Sub-Saharan Africa is in the midst of a rapidly expanding diabetes epidemic that could have devastating health and economic consequences for the region unless quick and decisive action is taken to turn the tide, according to a major new report from a Lancet commission co-led by Harvard T.H. Chan School of Public Health.
The report from the Lancet Diabetes & Endocrinology Commission–the first comprehensive examination of diabetes in sub-Saharan Africa–will be published in The Lancet Diabetes & Endocrinology
“We were alarmed by both the magnitude of the problem, the speed at which diabetes has evolved, and how poorly health systems are responding,” said Rifat Atun, professor of global health systems at Harvard Chan School and one of three lead authors of the report. “And because diabetes is a risk factor for other catastrophic illnesses such as heart disease, stroke, and kidney failure, its increasing prevalence could propel a huge wave of chronic disease in many countries in sub-Saharan Africa.”
The Commission–a multidisciplinary group of more than 70 clinicians, experts in public health and health systems, economists, and social scientists–worked for three years on the report, analyzing health data from 2004-2013 from more than 39,000 people from 12 countries, and data on the quality and effectiveness of 6,096 healthcare providers from four countries. The report provides an up-to-date analysis on the burden of diabetes across sub-Saharan Africa, as well as challenges for health systems and potential solutions.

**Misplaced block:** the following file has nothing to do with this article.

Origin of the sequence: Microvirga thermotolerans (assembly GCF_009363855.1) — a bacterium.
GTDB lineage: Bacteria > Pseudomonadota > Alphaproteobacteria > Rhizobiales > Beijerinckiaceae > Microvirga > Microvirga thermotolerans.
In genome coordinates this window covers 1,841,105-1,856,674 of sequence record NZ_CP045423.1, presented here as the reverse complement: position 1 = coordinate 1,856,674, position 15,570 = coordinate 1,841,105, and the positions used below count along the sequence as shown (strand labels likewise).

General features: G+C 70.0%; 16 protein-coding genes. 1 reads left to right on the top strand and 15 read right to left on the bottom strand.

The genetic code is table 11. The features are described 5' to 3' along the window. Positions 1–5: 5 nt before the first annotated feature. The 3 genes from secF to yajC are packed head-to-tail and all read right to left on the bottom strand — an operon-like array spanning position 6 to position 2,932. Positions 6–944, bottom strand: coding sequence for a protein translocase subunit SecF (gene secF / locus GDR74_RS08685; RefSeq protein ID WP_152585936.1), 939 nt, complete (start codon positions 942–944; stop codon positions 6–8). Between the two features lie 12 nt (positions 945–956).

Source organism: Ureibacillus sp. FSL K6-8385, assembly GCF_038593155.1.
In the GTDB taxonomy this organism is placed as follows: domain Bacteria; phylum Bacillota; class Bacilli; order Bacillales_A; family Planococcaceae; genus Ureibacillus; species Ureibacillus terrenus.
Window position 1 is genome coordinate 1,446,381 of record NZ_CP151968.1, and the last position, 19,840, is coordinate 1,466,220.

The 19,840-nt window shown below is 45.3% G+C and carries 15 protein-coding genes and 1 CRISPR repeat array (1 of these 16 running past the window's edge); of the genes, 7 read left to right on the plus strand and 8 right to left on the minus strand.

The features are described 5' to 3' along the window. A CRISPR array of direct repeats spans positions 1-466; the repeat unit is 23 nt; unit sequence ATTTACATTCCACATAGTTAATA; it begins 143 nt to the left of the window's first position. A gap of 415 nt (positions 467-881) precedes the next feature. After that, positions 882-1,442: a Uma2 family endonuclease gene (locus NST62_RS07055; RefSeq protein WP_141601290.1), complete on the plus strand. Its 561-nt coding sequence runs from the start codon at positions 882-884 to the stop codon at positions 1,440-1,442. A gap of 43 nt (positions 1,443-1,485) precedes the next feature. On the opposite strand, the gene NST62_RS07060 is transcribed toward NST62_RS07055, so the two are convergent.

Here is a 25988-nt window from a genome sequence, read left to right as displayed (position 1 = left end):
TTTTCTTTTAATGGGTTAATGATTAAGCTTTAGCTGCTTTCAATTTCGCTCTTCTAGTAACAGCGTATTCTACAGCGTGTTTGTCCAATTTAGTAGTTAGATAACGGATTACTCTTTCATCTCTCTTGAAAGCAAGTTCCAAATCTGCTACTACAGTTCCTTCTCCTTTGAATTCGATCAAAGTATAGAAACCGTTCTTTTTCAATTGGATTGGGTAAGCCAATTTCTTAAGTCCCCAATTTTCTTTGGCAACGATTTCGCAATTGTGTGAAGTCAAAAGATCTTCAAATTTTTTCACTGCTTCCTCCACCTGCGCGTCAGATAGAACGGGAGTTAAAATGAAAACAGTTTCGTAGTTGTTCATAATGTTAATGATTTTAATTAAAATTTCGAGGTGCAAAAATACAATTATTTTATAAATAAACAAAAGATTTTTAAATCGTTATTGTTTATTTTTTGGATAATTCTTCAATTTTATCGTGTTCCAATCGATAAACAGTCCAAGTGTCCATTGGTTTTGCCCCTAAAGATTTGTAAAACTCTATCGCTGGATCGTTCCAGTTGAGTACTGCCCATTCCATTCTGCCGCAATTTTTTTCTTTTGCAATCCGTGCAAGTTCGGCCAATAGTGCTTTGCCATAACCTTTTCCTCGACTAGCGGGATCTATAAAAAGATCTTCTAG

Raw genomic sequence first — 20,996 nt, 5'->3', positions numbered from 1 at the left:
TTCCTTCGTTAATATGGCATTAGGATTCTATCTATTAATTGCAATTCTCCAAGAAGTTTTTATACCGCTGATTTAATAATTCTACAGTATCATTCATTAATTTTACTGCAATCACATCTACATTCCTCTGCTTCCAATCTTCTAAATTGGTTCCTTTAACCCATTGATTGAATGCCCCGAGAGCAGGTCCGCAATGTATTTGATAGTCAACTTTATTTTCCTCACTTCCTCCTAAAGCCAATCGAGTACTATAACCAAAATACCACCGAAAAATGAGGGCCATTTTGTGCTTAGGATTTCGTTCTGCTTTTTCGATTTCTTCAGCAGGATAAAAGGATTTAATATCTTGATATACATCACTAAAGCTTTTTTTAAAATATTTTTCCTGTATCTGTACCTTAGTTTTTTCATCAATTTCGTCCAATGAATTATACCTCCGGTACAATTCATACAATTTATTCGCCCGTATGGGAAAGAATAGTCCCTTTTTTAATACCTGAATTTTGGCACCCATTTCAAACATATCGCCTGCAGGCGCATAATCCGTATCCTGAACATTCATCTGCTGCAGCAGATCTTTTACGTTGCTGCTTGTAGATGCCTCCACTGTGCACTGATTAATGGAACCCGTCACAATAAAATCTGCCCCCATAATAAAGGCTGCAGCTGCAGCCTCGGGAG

According to the report, more than 90% of diabetes cases in sub-Saharan Africa are type 2 diabetes, suggesting that modifiable risk factors are major contributors to the burden of disease.
Some of the Commission’s main findings:
As economies in sub-Saharan Africa transition from lower- to higher-income, diabetes’ prevalence in some countries has reached almost 22% in the adult population and as high as 30% in men and women aged 55-65 years, spurred in part by growing and aging populations, changes in lifestyle and eating habits, urbanization, and changing work practices.
Currently, only half of those with diabetes are diagnosed, and of those, only 1 in 10 are receiving treatment.
After decades of focusing on infectious diseases such as HIV, tuberculosis, and malaria, health systems are largely unprepared for dealing with the growing diabetes burden.
If nothing is done to address the problem, the overall cost of diabetes in the region could nearly triple to more than $59 billion by 2030–1.8% of the region’s gross domestic product. Costs would result from loss of labor productivity–from premature death, people leaving the workforce early, sick leave, and diminished productivity at work due to poor health.
A concerted effort from communities, national governments, and international agencies is necessary to bring diabetes in sub-Saharan Africa under control, the authors wrote. The report called for more research to better understand the nature and magnitude of diabetes prevalence in each country in the region; financial resources from nations and international partners; training for community-based health workers in diabetes prevention and control; and the use of new technologies to aid in screening, diagnosis, monitoring, and treatment.